Kumari Fulbright: Minority- or Women-Owned Certification Can Help Your Business

Kumari Fulbright

Kumari Fulbright: Minority- or Woman-Owned Certification Can Help Your Business

Today, entrepreneur Kumari Fulbright is here to talk about getting a Woman- or Minority-Owned Enterprise Certification (WBE/MBE). Kumari has helped several MBE/WBE firms secure contracts on big projects like the new Dallas Cowboys Stadium, Dallas Museum of Art and Dallas Love Field Airport. She has also played the role of consultant. As such, she provides tips on what WBE/MBE firms can do to land government contracts and grow their business edge among the competition.

 

What Can a WBE/MBE Certification Do for You?

In February 2018, it was reported that 3 of New York City’s banks were giving a combined $40 million to city programs supporting minority- and women-owned businesses and enterprises (MWBEs).

This is in addition to a $20 million investment from the city itself. Since 2015, the city of New York has doubled its awards to MWBE firms. As a matter of fact, the city had spent $1 billion for these contracts as of the end of 2017.

Being certified as a minority-owned, woman-owned or disadvantaged business is not beneficial for everyone. However, for some companies it has become necessary. If you are a state-certified MWBE firm, you have a chance of winning a long-term government contract.

Does that mean landing a client or contract is a guarantee for your company? Unfortunately no. Having an MWBE certification doesn’t mean you are handed a contract. You will still be required to bid for a contract like everybody else. But, having an MWBE certification can make you stand out from the rest. This will increase your chances of winning a project.

 

RELATED ARTICLE: EMPOWERING NEW YORK CITY’S WOMEN ENTREPRENEURS

 

How Do You Become Certified?

So what do you need to become certified? Here are the typical requirements:

  1. The business is 51% or more owned by the proper classification (minority, woman, or disadvantaged person).
  2. The minority, woman, or disadvantaged person owner(s) made an investment to obtain his/her ownership of the business seeking certification.
  3. The business is managed on a day-to-day basis by the owner(s) who is of the proper classification (minority, woman, disadvantaged person).
  4. The business is capable of providing the products and services it claims it can provide. This means the company has the proper license, equipment, people, training, building, vehicles or anything else that is necessary.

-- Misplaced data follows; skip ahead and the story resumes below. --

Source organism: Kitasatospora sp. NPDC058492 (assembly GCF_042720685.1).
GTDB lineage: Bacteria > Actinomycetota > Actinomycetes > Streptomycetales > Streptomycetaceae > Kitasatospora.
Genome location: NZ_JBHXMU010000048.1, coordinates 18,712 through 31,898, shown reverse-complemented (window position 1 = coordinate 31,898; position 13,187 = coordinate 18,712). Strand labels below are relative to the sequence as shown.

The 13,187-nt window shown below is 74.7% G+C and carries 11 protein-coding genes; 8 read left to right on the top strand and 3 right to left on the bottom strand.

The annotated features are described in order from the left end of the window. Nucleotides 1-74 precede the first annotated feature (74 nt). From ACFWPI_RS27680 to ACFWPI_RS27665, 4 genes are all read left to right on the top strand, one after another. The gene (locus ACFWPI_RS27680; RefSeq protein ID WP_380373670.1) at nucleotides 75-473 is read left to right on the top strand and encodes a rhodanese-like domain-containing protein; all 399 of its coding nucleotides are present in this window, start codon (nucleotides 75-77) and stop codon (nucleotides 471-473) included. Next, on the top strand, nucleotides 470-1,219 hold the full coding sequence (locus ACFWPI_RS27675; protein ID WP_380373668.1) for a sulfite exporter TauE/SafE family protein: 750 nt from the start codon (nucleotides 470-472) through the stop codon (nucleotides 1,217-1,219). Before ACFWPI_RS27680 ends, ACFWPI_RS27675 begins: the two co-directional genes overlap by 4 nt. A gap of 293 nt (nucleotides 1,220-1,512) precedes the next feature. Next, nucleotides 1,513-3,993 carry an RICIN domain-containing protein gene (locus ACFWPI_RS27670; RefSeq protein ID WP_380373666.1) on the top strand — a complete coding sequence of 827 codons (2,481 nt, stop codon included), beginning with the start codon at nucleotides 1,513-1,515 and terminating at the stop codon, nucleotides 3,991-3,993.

5. If the certification is for “disadvantaged” businesses, the business owner must prove that he/she meets that organization’s/agency’s description of disadvantaged. This will include one or more of the following: personal worth under a specific level, race and gender, and location of the business.

 

 

Certification Can Be a Powerful Asset

Certification can become a powerful asset in a business’s toolbox. Here are a few reasons why:

It Gives Credibility

The number of businesses who self-proclaim to be one of these designations has grown. Therefore, government agencies and corporations usually require a certification to verify that a business is genuinely an MWBE. While federal agencies still do not need certifications, they do expect their prime contractors to use WBEs and DBEs as subcontractors.

It Is a Badge of Honor That You Can Be Proud Of

Having your business certified is an excellent way to demonstrate that your company meets certain stringent requirements. Tastefully displaying your certification in the right places can communicate your business’s high standards without explicitly saying, “I expect your business because I am an MWBE.”

You’ll Gain New Networking Opportunities

When you become certified, you are swinging wide the doors to new possibilities with prime contractors. At the same time, you’re also opening up to networking with other companies that are working toward those MWBE goals. In this day and age, networking can go a long way.

For example, you might not land the job this time. However, an opportunity could come up a few months from now when your new business friends invite you to join their team on a new venture. Sometimes, companies are just trying to add some diversity to their supplier list. Why not let it be you?

You’ll Have New Business Prospects

Most agencies are serious about giving work to MWBE firms nowadays. Having your certification gives you a leg up over your competition. This is true whether you’re priming a contract or acting as a subcontractor/consultant.

Think of it as an extra qualification to put on your resume. Sometimes being great at what you do isn’t enough. That’s why when you provide any additional criteria over your competition you get the job! Whatever the case may be, it’s in the MWBE’s favor because government contracts are enormous business efforts that require certified MWBEs for at least a percentage of the contract.

Certification can undoubtedly increase your opportunities. In the face of stiff competition, you should use every opportunity or advantage you can. If you are qualified for certification and you don’t get this done, you’ve left money on the table, possibly thousands of dollars or more. Can you afford not to become M/WBE Certified?

 

About Kumari Fulbright

Kumari Fulbright leads the Freedom Initiative Project with passion and a lifelong commitment to service in the community. Her diverse career background includes assisting women- and minority-owned businesses win government contracts within the entertainment industry.

Follow Kumari Fulbright on Twitter and Facebook.


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